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Mia Worthington on intuitive User Interfaces
Published: 20 June 2018
Mia is a Product Manager at Highlight, she’s been with the company for over 3 years, initially as a Media Author, and is focused on continually improving users' experience of the Highlight product. We spoke to Mia to learn about her views on intuitive user interfaces.
Tell us a bit about what you do
With the product team, I help specify new features for Highlight after consultation with our partners and end users and then follow these features through development. During this process, I write about these features in release notes, product advisory notes, on the Highlight Help & Support Centre and when needed, create videos. I also demo new and upcoming features of the software to users, both internally and externally.
How is Highlight’s user interface unique?
Highlight’s concept, from the beginning, has been to deliver complex information to the user in a simple way through unique graphical heat tiles. Users of any varying technical ability can understand what is happening in their network at a glance. We’re focused on doing the hard work for the user and having an interface which requires minimal training. The help and support are always available from us if need be, but even with this, it’s never more complicated than necessary.
What’s the importance of creating an intuitive user interface?
A bit of background first – before joining Highlight, I was an IT trainer for many years. This taught me to sense the frustration users face when learning and using software. I began to recognise how much their experience mattered and how their mental model was aligned when it came to design.
When using a new piece of software, users are inclined to think ‘why do I need training?’ and they want the behaviour of the interface to match their expectation. If they’re in the situation where they have to go into problem-solving mode to work out the next step, you’ve created frustration and failed to provide excellent user experience. Our aim is to deliver a product which consistently delights users.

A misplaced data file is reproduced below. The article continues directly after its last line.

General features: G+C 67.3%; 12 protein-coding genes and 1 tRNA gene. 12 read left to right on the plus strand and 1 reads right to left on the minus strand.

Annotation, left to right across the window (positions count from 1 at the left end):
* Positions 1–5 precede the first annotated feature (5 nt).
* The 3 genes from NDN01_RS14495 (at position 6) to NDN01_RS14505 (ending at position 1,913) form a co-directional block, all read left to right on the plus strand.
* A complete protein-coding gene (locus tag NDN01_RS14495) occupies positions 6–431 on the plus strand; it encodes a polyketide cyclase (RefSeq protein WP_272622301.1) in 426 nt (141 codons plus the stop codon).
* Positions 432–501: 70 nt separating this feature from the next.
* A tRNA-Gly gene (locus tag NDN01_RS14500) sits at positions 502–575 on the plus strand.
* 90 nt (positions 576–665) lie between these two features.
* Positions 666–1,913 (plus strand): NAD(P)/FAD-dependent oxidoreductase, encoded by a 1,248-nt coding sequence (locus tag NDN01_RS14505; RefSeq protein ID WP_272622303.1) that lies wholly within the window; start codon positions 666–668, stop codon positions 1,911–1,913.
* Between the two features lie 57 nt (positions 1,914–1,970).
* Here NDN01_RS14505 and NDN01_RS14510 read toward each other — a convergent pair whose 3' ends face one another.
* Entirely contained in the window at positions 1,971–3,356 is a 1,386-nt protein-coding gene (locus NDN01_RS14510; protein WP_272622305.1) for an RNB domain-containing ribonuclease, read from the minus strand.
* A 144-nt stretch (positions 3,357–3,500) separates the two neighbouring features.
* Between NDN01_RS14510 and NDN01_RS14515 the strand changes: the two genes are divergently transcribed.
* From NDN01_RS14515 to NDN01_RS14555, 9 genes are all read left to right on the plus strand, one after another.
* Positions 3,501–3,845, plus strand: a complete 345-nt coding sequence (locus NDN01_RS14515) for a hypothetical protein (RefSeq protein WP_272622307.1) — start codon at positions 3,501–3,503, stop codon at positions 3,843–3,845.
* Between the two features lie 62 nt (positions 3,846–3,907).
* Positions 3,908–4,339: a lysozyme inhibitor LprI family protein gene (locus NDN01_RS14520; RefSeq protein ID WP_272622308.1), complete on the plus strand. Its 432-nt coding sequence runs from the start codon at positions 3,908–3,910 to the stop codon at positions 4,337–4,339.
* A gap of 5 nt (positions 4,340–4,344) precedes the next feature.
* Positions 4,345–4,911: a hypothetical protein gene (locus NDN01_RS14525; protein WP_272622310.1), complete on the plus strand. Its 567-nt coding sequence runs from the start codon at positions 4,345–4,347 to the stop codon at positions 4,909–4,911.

In the situation where a user interface isn’t 100% intuitive what should be done?
Training should be accessible readily and immediately, users don’t want to wait weeks taking courses in how to use software. Instead of overloading people with big chunks of information, creating bite-sized videos are the perfect way to go. Videos are engaging, and you can pause, rewind and replay them as well as view subtitles. Subtitles make videos much more accessible to a wider audience; in fact, statistics state that 85% of people on social media do not watch videos with sound, choosing to read off the screen instead. Meaning viewers get the message without actually having to listen to what you say.
The bottom line is that if you need to write paragraphs of text or spend a lot of time explaining a feature, you have to question whether you’ve designed your interface properly in the first place.
Strategically choosing where to place help resources whether it’s videos, text or graphic is another thing to carefully consider. You have to be in the mind of the user and understand where they would click for help. In Highlight we use something called Contextual Help which is dotted around the interface; these are snippets of text and video explaining certain features in a concise way, which have been placed bearing the user in mind. We pride ourselves on usability testing and ensuring that our users are always happy and satisfied with the product.
What’s Highlight’s process for usability testing?
We’re in a constant feedback loop with all of our users, mostly via our operations team. When a support request is closed, it's evaluated based on a few questions: 1. Was there anything in the product that could have avoided this problem? 2. Is it on the Highlight Help & Support Centre? 3. If no, can we do something in the product to address this?
When amending, designing and implementing features, we actively seek feedback from partners and users as well as carrying out usability testing, to see how users interact with the features on their first encounter. Involving our users as much as possible is critical because as we study them, we understand more and more about their situations and expectations of the product. We’re also very open to taking feature requests from our partners.
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